Review: The Boxtrolls
PLOT: Underneath the fanciful town of Cheesebridge lives a small civilization of lovable trolls, who've adopted a young boy to raise as their own. When a villainous exterminator vows to wipe out every last one of them, the Boxtrolls and their human counterpart must find away to escape their doom and live harmoniously with the people above.
REVIEW: I'll be perfectly honest, here: I quite often don't read reviews of movies before I see them, nor when I'm ready to write my own, but I was tempted to take a look at what critics were saying about THE BOXTROLLS before I embarked on a screening myself. To my surprise, I found that the latest from Laika, the studio behind PARANORMAN and CORALINE, was being labeled by some as too weird and unappealing; while its Rotten Tomatoes score is currently sitting at an overall positive rating, it appeared many of the reviews found the film eccentric and grim, which certainly comes as a surprise considering Laika's previous two movies had more than their share of surreal, not-quite-family-friendly imagery and subject matter.
But what the hell do critics know? THE BOXTROLLS is a delightful, endlessly entertaining stop-motion adventure. And yes, it is weird, but since when is that a negative trait, especially for a "children's movie" in an age where so many films - animated or live-action - are homogenized and easily digested. Brilliantly designed, screwy and sincere, the film does indeed seem destined to become more cult classic than breakout hit, but its fans will be loyal to the very end.
Partially adapted from Alan Snow's children's book "Here Be Monsters," THE BOXTROLLS is set in the town of Cheesebridge, a steampunk-esque city lorded over by the snobby, well-to-do White Hats. When not distracted by their love of all things cheese, the citizens of the town live in paralyzing fear of the Boxtrolls, who emerge from the sewers at night purportedly to snatch children out houses in order to feast on their flesh. In reality, the Boxtrolls are a gentle race of nonsense-spewing creatures who, as their names would indicate, wear boxes over their grey, awkward bodies. Like subterranean hoarders, the Boxtrolls only actually come out of their underground home to rummage through trash and collect all manner of junk that they in turn find use for, but their reputation was soiled when they did in fact abscond with a baby one night (the reason for this becomes clear later in the film, but rest assured they aren't kidnappers).
Said baby has since grown up to be a box-wearing young man, who speaks like a human but for all intents and purposes lives as his adoptive family does. Named Eggs because that's what his box says on it, the boy (voiced by Isaac Hempstead-Wright from "Game of Thrones") of course must eventually learn that he's not a Boxtroll at all, but in fact a human with a complicated backstory. (His father was an inventor and is thought to be dead.) His self-discovery is aided by Winnie (Elle Fanning), a feisty girl who has family troubles of her own; her father (Jared Harris) is the big cheese in town, so to speak, and couldn't be more disinterested in her. This leaves her to obsess over Boxtrolls; she believes them to be vicious and blood-thirsty, but naturally she'll discover you shouldn't judge a book by its cover, as almost every animated film ever created will tell you.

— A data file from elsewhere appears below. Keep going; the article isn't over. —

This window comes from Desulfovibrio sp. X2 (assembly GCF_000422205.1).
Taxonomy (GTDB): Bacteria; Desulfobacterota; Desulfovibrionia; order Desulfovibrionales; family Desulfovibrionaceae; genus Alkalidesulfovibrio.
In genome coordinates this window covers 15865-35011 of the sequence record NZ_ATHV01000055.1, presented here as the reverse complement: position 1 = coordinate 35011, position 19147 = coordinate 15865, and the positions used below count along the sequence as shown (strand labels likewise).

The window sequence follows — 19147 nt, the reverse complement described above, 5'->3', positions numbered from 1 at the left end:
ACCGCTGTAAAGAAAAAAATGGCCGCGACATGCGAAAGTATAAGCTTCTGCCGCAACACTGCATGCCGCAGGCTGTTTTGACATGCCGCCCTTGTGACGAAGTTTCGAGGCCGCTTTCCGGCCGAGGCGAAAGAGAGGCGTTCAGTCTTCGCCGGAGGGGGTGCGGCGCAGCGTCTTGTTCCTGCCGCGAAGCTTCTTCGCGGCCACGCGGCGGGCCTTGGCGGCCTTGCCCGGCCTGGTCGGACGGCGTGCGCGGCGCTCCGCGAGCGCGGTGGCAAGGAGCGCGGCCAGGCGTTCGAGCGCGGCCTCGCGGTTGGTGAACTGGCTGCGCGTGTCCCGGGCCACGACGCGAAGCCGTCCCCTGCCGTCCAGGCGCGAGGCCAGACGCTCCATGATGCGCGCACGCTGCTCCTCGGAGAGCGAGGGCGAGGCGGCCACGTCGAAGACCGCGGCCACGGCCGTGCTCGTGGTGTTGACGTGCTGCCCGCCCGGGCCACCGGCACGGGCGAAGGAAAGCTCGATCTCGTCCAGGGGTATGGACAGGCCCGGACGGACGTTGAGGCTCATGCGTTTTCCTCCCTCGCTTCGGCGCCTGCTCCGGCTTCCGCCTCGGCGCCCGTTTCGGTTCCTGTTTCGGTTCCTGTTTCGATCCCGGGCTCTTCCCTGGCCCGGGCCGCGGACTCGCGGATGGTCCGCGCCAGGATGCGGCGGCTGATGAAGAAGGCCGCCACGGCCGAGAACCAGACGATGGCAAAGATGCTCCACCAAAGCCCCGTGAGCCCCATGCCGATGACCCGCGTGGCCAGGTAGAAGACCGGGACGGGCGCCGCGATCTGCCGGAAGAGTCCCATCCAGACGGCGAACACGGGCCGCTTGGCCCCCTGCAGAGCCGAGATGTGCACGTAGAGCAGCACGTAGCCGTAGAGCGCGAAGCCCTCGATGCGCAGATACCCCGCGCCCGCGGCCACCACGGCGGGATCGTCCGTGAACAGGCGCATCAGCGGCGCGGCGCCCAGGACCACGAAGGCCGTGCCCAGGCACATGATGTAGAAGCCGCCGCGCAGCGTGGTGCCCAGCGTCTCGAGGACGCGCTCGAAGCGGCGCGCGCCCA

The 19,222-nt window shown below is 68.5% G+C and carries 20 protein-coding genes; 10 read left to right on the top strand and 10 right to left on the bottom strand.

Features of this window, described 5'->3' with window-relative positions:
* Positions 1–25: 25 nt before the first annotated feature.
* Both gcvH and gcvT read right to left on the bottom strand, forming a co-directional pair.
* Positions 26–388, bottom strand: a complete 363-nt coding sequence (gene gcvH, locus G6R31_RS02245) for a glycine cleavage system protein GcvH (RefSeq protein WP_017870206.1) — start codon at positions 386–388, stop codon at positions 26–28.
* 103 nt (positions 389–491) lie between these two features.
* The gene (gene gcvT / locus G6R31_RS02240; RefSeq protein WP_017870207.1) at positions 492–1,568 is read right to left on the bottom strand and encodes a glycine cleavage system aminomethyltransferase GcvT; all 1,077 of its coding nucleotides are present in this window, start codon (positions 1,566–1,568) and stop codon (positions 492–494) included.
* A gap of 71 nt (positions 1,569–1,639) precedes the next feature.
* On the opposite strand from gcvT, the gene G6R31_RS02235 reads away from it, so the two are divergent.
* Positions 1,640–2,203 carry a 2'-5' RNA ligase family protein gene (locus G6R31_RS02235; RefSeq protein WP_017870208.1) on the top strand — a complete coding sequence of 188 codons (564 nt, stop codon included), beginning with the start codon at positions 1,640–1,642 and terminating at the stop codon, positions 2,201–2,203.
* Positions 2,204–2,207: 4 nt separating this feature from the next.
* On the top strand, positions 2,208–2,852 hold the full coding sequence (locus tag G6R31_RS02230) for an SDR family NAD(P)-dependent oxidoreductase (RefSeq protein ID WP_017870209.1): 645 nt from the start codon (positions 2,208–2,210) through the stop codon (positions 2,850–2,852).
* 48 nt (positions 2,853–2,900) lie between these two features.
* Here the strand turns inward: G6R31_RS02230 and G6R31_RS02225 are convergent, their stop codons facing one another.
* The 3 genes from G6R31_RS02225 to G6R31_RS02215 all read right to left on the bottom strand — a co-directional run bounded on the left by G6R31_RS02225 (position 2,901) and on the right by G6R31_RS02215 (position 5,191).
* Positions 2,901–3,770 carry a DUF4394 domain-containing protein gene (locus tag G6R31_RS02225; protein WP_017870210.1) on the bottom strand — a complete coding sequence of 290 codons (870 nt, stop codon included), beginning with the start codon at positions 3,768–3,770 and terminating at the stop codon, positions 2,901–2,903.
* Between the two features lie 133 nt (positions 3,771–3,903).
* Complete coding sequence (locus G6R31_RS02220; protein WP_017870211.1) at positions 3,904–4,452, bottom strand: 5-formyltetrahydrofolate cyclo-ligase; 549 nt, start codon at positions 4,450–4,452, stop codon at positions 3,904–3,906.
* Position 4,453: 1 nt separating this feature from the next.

The Boxtrolls' main enemy is Archibald Snatcher (voiced brilliantly by Ben Kingsley), an overweight, overbearing cretin whose desire to join the ranks of the White Hat aristocracy knows no bounds. Snatcher has positioned himself as a Boxtroll exterminator, and along with his three henchmen (voiced by Tracy Morgan, Nick Frost and Richard Ayoade), aims to rid the city of the perceived vermin, a feat he expects will get him his cherished seat among the city's elite. (In reality the White Hats want nothing to do with this boorish jerk.)
To be fair, notions of genocide and underground monsters aren't necessarily the lightest you can offer an audience of adolescents, but THE BOXTROLLS' tone is breezy and charming; the Boxtrolls themselves, with their garbled language and funky appearances, are harmless and sweetly awkward. Snatcher is a blowhard, goofy instead of scary, and Kinglsey's exaggerated drawl is a terrific match for the character's pompous exterior. (It is admittedly a bit freaky when Snatcher, allergic to cheese, breaks out in disgusting hives after consuming it.) I can't speak for young children because I haven't been one in a very long time, but I'm going to guess kids will be more delighted than frightened by the film's outlandish characters and set-pieces. (CORALINE, on the other hand, is a much more troubling experience, for my money.)In terms or overall message, THE BOXTROLLS isn't reinventing the wheel. "Just be yourself" and "can't we all get along?" are the main themes here, though the film flirts with having something to say about classism and racism in brief passages. Like the titular characters, the film is frequently ungainly and silly; you can't exactly call it nuanced. But if you don't necessarily come away in awe of its simple story, the breathtaking animation should definitely leave an impression. The folks at Laika have now made three completely visually arresting movies, each unique in terms of tone, and here they've convincingly made a storybook world that is nothing short of spectacular to behold.
Directors Anthony Stacchi and Graham Annable have assembled an excellent voice cast, predominantly British, which will certainly earn this movie comparisons to the films of Aardman Animations. Kingsley handily steals the show, but Harris, Frost and Ayoade all bring their vocal A-game; Toni Collette and Simon Pegg have small but memorable roles as well. Basically, everyone is working at a very high level in THE BOXTROLLS, which I sincerely hope finds an audience attuned to its nutty ways.
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